The NPHP1 gene was mutated in 30%–85% of patients with juvenile NPHP. The major NPHP1 gene defect is a homozygous large deletion.[4,5] Furthermore, gene products interact with the protein modules of nephrocystins and share expression in centrosomes and primary cilia. This results in impaired ciliary structure and function. Nephrocystins are ubiquitous proteins expressed in kidneys and several tissues (retinitis, central nervous system, liver, bones, and genital organs), which might explain why organs than the kidneys can also be affected. Extrarenal organ disorders define NPHP-related syndromes (Joubert syndrome, Senior Loken syndrome, Cogan syndrome, Saldino–Mainzer syndrome, and Boichis syndrome).[6]

Several studies attempted to establish correlations between each phenotype observed and underlying NPHP1 gene mutation.[7-9] No clear genotype-phenotype correlation has been defined.[2,10]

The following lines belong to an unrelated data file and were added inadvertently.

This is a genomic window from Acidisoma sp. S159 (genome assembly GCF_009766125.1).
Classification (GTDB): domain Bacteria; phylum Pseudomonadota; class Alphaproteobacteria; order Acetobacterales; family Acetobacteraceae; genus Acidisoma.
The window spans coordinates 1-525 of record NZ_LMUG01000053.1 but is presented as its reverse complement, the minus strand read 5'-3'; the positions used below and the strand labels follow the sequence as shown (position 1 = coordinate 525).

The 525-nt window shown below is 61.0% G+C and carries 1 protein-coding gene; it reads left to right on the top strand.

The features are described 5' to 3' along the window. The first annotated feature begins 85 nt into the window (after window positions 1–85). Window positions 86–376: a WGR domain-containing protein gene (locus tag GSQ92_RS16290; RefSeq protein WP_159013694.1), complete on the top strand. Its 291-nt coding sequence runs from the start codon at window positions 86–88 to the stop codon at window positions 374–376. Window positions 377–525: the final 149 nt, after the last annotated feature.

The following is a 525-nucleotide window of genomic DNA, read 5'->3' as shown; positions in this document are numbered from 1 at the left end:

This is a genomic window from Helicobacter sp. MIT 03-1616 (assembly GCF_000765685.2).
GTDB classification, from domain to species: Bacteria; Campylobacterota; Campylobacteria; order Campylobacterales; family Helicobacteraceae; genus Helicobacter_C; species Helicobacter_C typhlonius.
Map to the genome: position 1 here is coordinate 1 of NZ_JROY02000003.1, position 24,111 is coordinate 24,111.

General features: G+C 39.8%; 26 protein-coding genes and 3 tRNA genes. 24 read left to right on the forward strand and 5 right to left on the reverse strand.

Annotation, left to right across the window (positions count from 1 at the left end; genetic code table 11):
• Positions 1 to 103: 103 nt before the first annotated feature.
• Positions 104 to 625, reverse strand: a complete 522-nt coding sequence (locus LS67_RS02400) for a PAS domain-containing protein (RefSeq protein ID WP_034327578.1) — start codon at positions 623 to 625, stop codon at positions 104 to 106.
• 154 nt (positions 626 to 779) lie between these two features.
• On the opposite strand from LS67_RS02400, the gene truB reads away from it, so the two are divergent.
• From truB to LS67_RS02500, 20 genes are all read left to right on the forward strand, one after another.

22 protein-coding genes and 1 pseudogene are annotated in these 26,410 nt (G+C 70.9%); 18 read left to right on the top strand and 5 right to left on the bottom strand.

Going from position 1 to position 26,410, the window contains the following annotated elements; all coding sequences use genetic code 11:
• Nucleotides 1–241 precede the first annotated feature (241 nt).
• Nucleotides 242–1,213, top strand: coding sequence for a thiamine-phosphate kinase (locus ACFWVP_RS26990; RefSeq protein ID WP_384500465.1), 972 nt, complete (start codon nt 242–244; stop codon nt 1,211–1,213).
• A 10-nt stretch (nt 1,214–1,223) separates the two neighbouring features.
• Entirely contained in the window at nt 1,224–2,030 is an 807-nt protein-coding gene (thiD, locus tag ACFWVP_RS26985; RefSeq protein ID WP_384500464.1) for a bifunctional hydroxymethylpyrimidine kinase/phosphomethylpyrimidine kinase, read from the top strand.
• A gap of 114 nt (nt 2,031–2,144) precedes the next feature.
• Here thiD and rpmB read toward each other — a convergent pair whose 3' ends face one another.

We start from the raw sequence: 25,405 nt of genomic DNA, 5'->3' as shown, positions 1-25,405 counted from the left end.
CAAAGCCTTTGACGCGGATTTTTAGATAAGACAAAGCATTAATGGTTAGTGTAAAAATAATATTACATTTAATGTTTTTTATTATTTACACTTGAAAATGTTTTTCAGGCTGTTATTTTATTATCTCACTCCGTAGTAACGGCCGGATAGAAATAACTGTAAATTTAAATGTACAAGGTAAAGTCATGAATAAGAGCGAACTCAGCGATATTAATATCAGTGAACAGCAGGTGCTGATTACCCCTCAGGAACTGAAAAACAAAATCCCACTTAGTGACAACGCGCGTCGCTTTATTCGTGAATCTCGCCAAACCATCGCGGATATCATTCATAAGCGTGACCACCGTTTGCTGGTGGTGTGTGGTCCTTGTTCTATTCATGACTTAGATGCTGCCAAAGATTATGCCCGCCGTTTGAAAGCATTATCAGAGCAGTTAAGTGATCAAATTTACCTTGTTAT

To describe the broad phenotypic spectrum related to the NPHP1 gene mutation in the Tunisian population and to evaluate the genotype–phenotype correlation, we retrospectively reviewed a multicenter Tunisian cohort over 20 years (1998–2018).

Patients and Methods

Study cohort

We included all the patients with a large deletion of the NPHP1 gene at from six different pediatric and nephrology across the country. The deletion was defined as a lack of amplification products of all three NPHP exons (exons 2, 14, and 19).